Sorafenib and dacarbazine in soft tissue sarcoma: A single institution experience

Bruno Vincenzi, Marianna Silletta, Gaia Schiavon, Anna Maria Frezza, Raimondo Del Vescovo, Bruno Beomonte Zobel, Daniele Santini, Angelo Paolo Dei Tos, Giuseppe Tonini

Research output: Contribution to journalArticle

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Abstract

Background: To report on the anti-tumour activity and toxicity of sorafenib combined with dacarbazine in patients with pre-treated advanced soft tissue sarcoma (STSs). Methods: From November 2009 to December 2010, 17 patients affected by STSs who had failed two or more regimen of chemotherapy, with a performance status ≤ 2 and measurable disease were consecutively enrolled in the present case series. Sorafenib was administered at 400 mg b.i.d. continuous dosing in combination with dacarbazine, 300 mg/m2 for three consecutive days every 21 days until disease progression or intolerable toxicity. Results: Fourteen patients were evaluable for response. Three patients stopped treatment early and were not evaluable for response. One of them died for not disease-dependent reason, the other two went off-study due to rapid clinical worsening, without performing radiologic evaluation. No complete responses were registered. As by RECIST, partial responses (PR) were observed in three patients (21%), stable disease (SD) in six patients (43%) and progressive disease (PD) in five patients (36%), with a clinical benefit rate (RECIST PR±SD > 6 months) of 64%. The median time of progression was 20 weeks (range: 9-34 weeks) and the median overall survival was 43 weeks (range: 17-65 weeks). The main toxicities were neutropenia (36%), thrombocytopenia (36%), hypertension (36%), fatigue (50%) and skin reactions (57%). Five patients required dose reductions (both dacarbazine and sorafenib) for toxicity and three patients required only sorafenib reduction for dermatologic reactions. One patient was taken off-study because of severe sorafenib-related dermatologic toxicity. Conclusions: Sorafenib and dacarbazine combination seems to be an active and safety regimen in pre-treated STSs. A Phase II trial is ongoing in patient affected by selected sarcoma subtypes.

Original languageEnglish
Pages (from-to)1-7
Number of pages7
JournalExpert Opinion on Investigational Drugs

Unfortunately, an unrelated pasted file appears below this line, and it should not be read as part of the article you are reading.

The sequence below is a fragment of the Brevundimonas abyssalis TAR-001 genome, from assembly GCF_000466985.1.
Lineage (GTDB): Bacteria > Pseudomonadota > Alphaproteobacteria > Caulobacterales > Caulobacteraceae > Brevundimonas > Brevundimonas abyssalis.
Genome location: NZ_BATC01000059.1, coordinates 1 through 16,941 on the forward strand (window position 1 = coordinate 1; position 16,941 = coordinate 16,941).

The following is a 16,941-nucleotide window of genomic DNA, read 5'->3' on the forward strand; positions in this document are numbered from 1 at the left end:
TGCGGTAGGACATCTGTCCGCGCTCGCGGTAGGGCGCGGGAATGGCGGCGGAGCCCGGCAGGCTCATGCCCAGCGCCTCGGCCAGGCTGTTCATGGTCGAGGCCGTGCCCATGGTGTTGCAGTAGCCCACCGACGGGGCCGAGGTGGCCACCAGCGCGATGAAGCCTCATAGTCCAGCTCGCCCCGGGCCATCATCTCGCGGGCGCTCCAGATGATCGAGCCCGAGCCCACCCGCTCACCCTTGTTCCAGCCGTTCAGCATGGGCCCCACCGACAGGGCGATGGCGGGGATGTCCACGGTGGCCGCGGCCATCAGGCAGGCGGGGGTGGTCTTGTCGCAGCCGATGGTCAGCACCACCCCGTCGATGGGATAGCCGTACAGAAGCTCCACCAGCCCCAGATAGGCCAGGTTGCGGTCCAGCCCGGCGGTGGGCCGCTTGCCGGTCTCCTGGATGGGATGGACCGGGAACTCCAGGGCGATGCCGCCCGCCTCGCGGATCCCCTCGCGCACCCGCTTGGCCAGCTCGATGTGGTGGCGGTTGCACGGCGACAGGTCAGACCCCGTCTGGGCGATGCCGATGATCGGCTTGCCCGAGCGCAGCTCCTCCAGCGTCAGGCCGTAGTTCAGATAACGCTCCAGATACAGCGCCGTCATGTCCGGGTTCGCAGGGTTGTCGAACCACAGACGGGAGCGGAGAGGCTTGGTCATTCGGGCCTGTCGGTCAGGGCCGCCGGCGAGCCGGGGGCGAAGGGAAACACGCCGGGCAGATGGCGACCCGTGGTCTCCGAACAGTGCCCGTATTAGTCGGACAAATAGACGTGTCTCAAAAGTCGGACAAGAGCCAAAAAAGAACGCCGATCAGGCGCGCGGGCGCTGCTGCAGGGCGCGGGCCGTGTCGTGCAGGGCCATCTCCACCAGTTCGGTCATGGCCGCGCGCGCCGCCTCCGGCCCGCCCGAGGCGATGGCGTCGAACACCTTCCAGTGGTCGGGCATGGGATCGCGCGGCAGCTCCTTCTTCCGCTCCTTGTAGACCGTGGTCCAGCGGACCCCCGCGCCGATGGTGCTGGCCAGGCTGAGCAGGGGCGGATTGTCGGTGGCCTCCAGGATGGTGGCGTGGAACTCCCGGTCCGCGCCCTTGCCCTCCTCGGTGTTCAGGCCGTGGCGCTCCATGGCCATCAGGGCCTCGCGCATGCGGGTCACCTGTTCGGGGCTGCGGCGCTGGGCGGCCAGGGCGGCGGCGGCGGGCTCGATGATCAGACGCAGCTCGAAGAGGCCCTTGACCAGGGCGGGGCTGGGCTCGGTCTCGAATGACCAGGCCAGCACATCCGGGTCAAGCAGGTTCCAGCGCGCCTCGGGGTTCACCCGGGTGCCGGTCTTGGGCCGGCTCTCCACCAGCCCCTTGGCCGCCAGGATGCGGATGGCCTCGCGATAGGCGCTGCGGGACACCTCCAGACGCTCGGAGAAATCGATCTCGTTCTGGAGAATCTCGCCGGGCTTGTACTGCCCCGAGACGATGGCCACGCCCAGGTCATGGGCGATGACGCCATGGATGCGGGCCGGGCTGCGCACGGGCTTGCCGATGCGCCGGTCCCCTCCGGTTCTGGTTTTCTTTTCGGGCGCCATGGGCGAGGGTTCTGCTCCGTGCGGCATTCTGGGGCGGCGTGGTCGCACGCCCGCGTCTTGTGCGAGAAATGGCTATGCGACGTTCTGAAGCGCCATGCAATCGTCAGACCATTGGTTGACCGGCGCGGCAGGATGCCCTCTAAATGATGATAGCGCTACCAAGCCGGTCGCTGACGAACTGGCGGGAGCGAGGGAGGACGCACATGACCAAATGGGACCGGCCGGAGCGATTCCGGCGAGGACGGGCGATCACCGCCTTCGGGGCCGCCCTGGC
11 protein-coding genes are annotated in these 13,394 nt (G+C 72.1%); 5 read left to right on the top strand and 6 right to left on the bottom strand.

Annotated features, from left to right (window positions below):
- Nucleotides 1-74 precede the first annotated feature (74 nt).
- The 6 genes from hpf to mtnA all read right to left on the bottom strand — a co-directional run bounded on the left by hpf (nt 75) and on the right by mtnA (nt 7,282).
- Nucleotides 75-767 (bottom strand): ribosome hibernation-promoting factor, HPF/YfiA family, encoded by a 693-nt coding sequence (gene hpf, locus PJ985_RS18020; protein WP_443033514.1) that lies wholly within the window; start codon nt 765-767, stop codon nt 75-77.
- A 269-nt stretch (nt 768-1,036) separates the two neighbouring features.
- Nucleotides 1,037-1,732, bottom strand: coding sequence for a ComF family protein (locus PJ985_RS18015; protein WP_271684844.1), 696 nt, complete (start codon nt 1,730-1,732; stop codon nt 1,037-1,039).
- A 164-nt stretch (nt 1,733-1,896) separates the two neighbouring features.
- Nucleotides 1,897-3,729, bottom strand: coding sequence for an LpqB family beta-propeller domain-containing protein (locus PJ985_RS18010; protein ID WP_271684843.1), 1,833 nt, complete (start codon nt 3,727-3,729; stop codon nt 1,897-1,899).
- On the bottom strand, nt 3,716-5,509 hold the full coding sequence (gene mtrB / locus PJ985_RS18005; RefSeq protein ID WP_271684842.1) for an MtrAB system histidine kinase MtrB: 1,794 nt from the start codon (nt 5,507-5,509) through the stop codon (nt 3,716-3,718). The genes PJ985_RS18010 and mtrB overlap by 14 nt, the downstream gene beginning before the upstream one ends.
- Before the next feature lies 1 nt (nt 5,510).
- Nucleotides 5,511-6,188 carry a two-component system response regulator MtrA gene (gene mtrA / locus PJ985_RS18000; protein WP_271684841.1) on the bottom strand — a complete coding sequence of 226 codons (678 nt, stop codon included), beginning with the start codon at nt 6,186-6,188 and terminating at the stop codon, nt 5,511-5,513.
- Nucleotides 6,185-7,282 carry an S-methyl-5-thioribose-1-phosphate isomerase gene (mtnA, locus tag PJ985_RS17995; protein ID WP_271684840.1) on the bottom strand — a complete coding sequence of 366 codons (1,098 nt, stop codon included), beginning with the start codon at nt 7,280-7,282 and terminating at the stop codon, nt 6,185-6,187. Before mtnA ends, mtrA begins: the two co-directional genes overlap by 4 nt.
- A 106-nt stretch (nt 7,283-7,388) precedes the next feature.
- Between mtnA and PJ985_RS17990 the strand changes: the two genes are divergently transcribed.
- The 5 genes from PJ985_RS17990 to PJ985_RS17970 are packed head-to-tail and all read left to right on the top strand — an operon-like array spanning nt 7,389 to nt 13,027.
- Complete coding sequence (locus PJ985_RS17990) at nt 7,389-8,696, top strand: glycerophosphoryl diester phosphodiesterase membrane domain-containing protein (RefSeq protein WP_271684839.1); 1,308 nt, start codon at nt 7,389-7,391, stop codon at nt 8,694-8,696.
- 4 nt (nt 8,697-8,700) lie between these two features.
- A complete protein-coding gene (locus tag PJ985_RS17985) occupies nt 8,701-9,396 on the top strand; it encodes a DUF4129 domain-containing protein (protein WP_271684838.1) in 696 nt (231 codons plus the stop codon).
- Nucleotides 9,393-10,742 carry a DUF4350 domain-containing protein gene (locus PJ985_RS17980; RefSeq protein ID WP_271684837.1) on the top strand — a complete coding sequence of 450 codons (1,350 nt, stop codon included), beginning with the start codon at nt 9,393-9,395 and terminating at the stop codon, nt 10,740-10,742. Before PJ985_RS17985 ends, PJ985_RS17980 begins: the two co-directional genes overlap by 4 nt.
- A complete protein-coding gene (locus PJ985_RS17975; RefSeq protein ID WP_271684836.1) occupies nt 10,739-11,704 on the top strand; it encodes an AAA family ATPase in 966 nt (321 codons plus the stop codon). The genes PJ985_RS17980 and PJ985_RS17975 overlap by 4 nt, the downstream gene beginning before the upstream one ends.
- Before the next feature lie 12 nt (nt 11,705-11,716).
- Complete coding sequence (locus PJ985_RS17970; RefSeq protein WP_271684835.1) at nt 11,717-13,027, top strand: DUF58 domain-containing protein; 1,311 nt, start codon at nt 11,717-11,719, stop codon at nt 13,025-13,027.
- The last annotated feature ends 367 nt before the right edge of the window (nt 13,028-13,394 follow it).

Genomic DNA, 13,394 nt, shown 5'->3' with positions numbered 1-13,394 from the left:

Volume22
Issue number1
DOIs
Publication statusPublished - Jan 2013

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Dacarbazine
Sarcoma
sorafenib
Neutropenia
Thrombocytopenia
Fatigue
Disease Progression

Keywords

  • Dacarbazine
  • Pre-treated soft tissue sarcoma
  • Sorafenib

ASJC Scopus subject areas

  • Pharmacology
  • Pharmacology (medical)

Cite this

Sorafenib and dacarbazine in soft tissue sarcoma : A single institution experience. / Vincenzi, Bruno; Silletta, Marianna; Schiavon, Gaia; Frezza, Anna Maria; Del Vescovo, Raimondo; Zobel, Bruno Beomonte; Santini, Daniele; Dei Tos, Angelo Paolo; Tonini, Giuseppe.

In: Expert Opinion on Investigational Drugs, Vol. 22, No. 1, 01.2013, p. 1-7.

Research output: Contribution to journalArticle

Vincenzi, B, Silletta, M, Schiavon, G, Frezza, AM, Del Vescovo, R, Zobel, BB, Santini, D, Dei Tos, AP & Tonini, G 2013, 'Sorafenib and dacarbazine in soft tissue sarcoma: A single institution experience', Expert Opinion on Investigational Drugs, vol. 22, no. 1, pp. 1-7. https://doi.org/10.1517/13543784.2013.742886
Vincenzi, Bruno ; Silletta, Marianna ; Schiavon, Gaia ; Frezza, Anna Maria ; Del Vescovo, Raimondo ; Zobel, Bruno Beomonte ; Santini, Daniele ; Dei Tos, Angelo Paolo ; Tonini, Giuseppe. / Sorafenib and dacarbazine in soft tissue sarcoma : A single institution experience. In: Expert Opinion on Investigational Drugs. 2013 ; Vol. 22, No. 1. pp. 1-7.
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abstract = "Background: To report on the anti-tumour activity and toxicity of sorafenib combined with dacarbazine in patients with pre-treated advanced soft tissue sarcoma (STSs). Methods: From November 2009 to December 2010, 17 patients affected by STSs who had failed two or more regimen of chemotherapy, with a performance status ≤ 2 and measurable disease were consecutively enrolled in the present case series. Sorafenib was administered at 400 mg b.i.d. continuous dosing in combination with dacarbazine, 300 mg/m2 for three consecutive days every 21 days until disease progression or intolerable toxicity. Results: Fourteen patients were evaluable for response. Three patients stopped treatment early and were not evaluable for response. One of them died for not disease-dependent reason, the other two went off-study due to rapid clinical worsening, without performing radiologic evaluation. No complete responses were registered. As by RECIST, partial responses (PR) were observed in three patients (21{\%}), stable disease (SD) in six patients (43{\%}) and progressive disease (PD) in five patients (36{\%}), with a clinical benefit rate (RECIST PR±SD > 6 months) of 64{\%}. The median time of progression was 20 weeks (range: 9-34 weeks) and the median overall survival was 43 weeks (range: 17-65 weeks). The main toxicities were neutropenia (36{\%}), thrombocytopenia (36{\%}), hypertension (36{\%}), fatigue (50{\%}) and skin reactions (57{\%}). Five patients required dose reductions (both dacarbazine and sorafenib) for toxicity and three patients required only sorafenib reduction for dermatologic reactions. One patient was taken off-study because of severe sorafenib-related dermatologic toxicity. Conclusions: Sorafenib and dacarbazine combination seems to be an active and safety regimen in pre-treated STSs. A Phase II trial is ongoing in patient affected by selected sarcoma subtypes.",
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AU - Del Vescovo, Raimondo

AU - Zobel, Bruno Beomonte

AU - Santini, Daniele

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